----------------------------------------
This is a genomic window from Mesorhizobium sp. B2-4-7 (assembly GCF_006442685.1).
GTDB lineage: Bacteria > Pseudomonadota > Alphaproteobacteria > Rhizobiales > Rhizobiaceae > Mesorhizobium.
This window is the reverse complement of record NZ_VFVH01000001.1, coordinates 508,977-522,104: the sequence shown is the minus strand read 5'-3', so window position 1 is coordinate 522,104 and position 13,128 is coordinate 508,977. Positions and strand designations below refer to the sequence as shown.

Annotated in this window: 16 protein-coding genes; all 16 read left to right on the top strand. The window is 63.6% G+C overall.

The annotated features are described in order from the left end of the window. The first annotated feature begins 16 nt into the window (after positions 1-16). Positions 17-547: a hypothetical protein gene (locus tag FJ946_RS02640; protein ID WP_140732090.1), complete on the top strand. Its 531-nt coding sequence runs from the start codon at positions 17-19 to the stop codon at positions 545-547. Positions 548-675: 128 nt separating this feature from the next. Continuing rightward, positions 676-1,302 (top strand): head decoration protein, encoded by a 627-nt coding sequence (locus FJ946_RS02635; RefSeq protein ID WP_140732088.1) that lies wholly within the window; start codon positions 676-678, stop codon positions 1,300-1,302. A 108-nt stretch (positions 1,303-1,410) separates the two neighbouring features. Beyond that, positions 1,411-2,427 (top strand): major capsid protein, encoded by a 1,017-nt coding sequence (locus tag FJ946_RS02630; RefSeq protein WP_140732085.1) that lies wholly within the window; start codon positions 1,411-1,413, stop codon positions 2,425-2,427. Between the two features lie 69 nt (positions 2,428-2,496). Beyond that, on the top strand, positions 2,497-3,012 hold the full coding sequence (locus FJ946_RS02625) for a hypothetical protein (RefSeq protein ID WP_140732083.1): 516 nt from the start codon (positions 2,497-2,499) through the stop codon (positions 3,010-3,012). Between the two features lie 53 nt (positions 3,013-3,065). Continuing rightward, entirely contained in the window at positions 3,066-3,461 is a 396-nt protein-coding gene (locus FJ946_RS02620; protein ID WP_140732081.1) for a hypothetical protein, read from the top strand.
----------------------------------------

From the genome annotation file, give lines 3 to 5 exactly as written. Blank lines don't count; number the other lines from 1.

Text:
This window is the reverse complement of record NZ_VFVH01000001.1, coordinates 508,977-522,104: the sequence shown is the minus strand read 5'-3', so window position 1 is coordinate 522,104 and position 13,128 is coordinate 508,977. Positions and strand designations below refer to the sequence as shown.

Annotated in this window: 16 protein-coding genes; all 16 read left to right on the top strand. The window is 63.6% G+C overall.

The annotated features are described in order from the left end of the window. The first annotated feature begins 16 nt into the window (after positions 1-16). Positions 17-547: a hypothetical protein gene (locus tag FJ946_RS02640; protein ID WP_140732090.1), complete on the top strand. Its 531-nt coding sequence runs from the start codon at positions 17-19 to the stop codon at positions 545-547. Positions 548-675: 128 nt separating this feature from the next. Continuing rightward, positions 676-1,302 (top strand): head decoration protein, encoded by a 627-nt coding sequence (locus FJ946_RS02635; RefSeq protein ID WP_140732088.1) that lies wholly within the window; start codon positions 676-678, stop codon positions 1,300-1,302. A 108-nt stretch (positions 1,303-1,410) separates the two neighbouring features. Beyond that, positions 1,411-2,427 (top strand): major capsid protein, encoded by a 1,017-nt coding sequence (locus tag FJ946_RS02630; RefSeq protein WP_140732085.1) that lies wholly within the window; start codon positions 1,411-1,413, stop codon positions 2,425-2,427. Between the two features lie 69 nt (positions 2,428-2,496). Beyond that, on the top strand, positions 2,497-3,012 hold the full coding sequence (locus FJ946_RS02625) for a hypothetical protein (RefSeq protein ID WP_140732083.1): 516 nt from the start codon (positions 2,497-2,499) through the stop codon (positions 3,010-3,012). Between the two features lie 53 nt (positions 3,013-3,065). Continuing rightward, entirely contained in the window at positions 3,066-3,461 is a 396-nt protein-coding gene (locus FJ946_RS02620; protein ID WP_140732081.1) for a hypothetical protein, read from the top strand.